What is an edition?

What is an edition?

At Avant Arte, limited edition artworks are our bread and butter. As with many good things, they come wrapped in jargon. Read on for a quick fix summary of everything you need to know to start collecting.

6 min read

section of a collaged lithograph in vibrant primary colours

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Why do artists make editions?

An edition is a set of repeated artworks – from prints and sculptures to collectibles and NFTs. Though made together, the artworks in an edition are not necessarily identical. Depending on the materials and processes used, small variations can occur. This, paired with the artist's involvement and traceable authentication, is what sets an edition apart from a simple reproduction.

For artists, editions present the opportunity to take their practice in new directions, offer more collectors a chance to own their work, and to underpin sales of original artworks with a more consistent source of income.

An installation became an edition when Yayoi Kusama began selling mirrored balls from her Narcissus Garden at the 1966 Venice Bienalle

A lithograph by Robert Rauschenberg created for the Met Museum's 100th anniversary in 1970 – one from an edition of 4,569

Printmaking has played a part in visual culture for hundreds, if not thousands, of years. In 1960s New York, artists put repetition and reproduction at the core of their work – turning to industrial processes and mass-manufactured objects. Andy Warhol made celebrity silkscreens in his chrome-wrapped studio. Robert Rauschenberg lifted text from newspapers, and photos from glossy magazines. Yayoi Kusama sold mirrored plastic balls for $2 each until the 1966 Venice Bienalle expelled her for doing so.

Today, edition making continues to offer fertile ground for exploration. Many of the artists we collaborate with cite the influence of these experiments – from happy accidents to obsessive iterations – on the work they make next.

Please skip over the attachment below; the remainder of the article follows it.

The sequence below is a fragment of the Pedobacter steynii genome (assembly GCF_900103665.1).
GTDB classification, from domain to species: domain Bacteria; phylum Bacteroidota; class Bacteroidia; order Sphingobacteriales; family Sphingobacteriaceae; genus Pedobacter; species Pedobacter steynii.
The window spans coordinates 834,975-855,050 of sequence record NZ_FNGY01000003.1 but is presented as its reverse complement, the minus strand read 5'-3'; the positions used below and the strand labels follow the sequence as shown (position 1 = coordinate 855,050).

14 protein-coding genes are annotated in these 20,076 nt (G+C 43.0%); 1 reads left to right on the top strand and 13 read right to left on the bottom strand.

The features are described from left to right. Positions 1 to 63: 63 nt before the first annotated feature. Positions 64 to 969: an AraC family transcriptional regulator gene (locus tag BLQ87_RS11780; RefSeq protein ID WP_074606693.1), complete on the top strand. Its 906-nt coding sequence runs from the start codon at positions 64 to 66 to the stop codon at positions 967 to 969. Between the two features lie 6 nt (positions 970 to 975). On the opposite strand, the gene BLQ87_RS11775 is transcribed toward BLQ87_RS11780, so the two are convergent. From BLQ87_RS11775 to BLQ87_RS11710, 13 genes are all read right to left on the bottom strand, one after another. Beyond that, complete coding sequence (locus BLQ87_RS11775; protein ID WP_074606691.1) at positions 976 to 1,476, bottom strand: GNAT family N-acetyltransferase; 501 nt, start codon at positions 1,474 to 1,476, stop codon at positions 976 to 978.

Why do Avant Arte make editions?

We believe editions hold the key to our ambitions for making it radically more accessible to collect art. Beautiful artworks, lower prices, and more to go round. In tandem, we love helping artists try new things – to make things they've always wanted to make. Many of our editions tread uncharted territory for the artists who create them.

Available to buy for 24 hours only, a time-limited edition of signed silkscreen prints by Ai Weiwei gave 1,285 people the opportunity to collect his work.

Much like art itself, editions aren't limited to conventional materials. In support of the New York City AIDS memorial, Jenny Holzer filled 25 glass pharmacy jars with slogan-baring condoms.

How many artworks are there?

Edition size lets you know how many artworks will be produced – or minted, in the case of an NFT. The 'limited' in limited edition means that no more than this number of artworks will be made. For the majority of editions, this limit is set before the artwork goes on sale. For a time-limited edition, edition size will be based on the number of collectors who buy the edition during its window of availability. An open edition, by contrast, is open – meaning there is no limit to how many artworks can be made.

An edition of 8 in marble and bronze by Joakim Ojanen

Generally, each artwork will have an edition number – expressed as a fraction like 3/8 – to signal its position within the edition. Some collectors prefer the edition number to be low, while some try and collect their lucky number. Many don't mind at all.

Knowing the edition size gives you a sense of your artwork's rarity and, in the case of limited editions, confidence that its value won't be undermined in the future.

Where does the price come from?

Much like an original, the price of an edition will be largely dictated by the demand for artworks by the artist who created it. As ever, bigger and more complicated works will command a higher price.

However, when making an edition several new factors come into play. Larger editions are generally priced lower. The medium (what the artwork is made from) and associated production costs will also be considered.

What about hand-finishing?